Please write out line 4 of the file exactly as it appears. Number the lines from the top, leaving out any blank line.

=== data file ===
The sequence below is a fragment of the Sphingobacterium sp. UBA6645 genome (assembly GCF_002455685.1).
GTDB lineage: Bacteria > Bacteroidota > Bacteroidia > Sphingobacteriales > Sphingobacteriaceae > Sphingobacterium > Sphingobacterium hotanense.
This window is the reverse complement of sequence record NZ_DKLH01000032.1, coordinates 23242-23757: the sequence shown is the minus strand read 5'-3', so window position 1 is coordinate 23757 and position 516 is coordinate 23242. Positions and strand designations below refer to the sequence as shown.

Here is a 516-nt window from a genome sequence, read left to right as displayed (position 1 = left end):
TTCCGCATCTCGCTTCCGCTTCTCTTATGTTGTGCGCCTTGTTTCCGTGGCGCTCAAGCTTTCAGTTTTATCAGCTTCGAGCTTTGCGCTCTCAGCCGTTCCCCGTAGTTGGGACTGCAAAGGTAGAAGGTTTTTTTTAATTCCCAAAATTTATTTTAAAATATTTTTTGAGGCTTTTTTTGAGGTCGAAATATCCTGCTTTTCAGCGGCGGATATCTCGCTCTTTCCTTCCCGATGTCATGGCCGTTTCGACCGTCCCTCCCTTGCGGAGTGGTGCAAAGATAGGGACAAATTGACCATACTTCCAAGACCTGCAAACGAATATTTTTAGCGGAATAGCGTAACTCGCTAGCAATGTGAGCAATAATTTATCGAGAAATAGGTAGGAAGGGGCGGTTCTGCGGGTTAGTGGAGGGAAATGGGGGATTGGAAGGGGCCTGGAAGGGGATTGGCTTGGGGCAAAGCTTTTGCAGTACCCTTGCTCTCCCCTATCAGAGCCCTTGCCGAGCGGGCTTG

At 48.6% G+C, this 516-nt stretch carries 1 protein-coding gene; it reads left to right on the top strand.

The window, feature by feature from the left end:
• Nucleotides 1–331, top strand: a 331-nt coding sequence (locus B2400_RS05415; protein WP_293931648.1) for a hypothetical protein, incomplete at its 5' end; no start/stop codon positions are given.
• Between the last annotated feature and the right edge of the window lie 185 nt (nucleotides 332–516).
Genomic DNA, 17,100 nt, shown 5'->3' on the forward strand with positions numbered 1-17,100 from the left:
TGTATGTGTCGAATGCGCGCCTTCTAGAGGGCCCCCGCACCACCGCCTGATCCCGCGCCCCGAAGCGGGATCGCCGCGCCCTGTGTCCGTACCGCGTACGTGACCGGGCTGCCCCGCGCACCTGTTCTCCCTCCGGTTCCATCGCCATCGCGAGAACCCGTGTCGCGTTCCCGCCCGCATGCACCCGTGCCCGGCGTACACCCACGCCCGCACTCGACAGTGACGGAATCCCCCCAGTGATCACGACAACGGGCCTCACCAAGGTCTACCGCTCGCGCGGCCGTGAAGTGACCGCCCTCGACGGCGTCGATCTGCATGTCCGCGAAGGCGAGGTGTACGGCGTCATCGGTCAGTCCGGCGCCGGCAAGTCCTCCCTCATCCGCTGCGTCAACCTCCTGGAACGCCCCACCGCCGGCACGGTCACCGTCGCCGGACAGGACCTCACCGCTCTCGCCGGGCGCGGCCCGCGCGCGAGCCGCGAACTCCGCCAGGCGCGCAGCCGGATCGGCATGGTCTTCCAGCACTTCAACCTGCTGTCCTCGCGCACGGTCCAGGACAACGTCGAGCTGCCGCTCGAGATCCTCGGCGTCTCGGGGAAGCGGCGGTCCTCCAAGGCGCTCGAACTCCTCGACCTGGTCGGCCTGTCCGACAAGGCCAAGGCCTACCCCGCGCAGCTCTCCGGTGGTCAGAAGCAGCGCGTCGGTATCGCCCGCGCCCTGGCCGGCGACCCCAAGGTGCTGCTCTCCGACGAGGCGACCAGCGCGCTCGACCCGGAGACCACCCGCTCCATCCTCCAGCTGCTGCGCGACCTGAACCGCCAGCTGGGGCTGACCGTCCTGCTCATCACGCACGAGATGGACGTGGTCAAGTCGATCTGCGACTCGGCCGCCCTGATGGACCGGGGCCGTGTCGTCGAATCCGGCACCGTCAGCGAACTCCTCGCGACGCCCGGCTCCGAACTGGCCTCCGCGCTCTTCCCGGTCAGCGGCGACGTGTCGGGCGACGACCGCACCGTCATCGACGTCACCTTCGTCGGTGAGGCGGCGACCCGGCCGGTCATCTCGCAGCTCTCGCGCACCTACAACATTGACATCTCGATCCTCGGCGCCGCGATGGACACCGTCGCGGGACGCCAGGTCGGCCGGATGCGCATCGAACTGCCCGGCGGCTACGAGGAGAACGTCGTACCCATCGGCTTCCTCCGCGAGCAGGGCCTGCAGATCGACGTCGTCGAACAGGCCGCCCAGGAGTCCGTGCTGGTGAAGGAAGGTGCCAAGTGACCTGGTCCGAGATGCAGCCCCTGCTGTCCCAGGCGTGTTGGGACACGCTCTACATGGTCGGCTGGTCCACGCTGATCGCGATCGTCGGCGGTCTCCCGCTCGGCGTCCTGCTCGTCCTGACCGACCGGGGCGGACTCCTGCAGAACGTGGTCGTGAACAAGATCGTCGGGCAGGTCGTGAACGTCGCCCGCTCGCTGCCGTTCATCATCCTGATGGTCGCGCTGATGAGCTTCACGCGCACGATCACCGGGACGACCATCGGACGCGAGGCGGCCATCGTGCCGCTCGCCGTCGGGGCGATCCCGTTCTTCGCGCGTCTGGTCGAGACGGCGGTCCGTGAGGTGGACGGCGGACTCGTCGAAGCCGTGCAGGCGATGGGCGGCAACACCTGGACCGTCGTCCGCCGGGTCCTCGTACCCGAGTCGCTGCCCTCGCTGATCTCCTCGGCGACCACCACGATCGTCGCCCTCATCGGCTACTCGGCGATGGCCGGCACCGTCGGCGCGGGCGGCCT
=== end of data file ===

Here is a 516-nt window from a genome sequence, read left to right as displayed (position 1 = left end):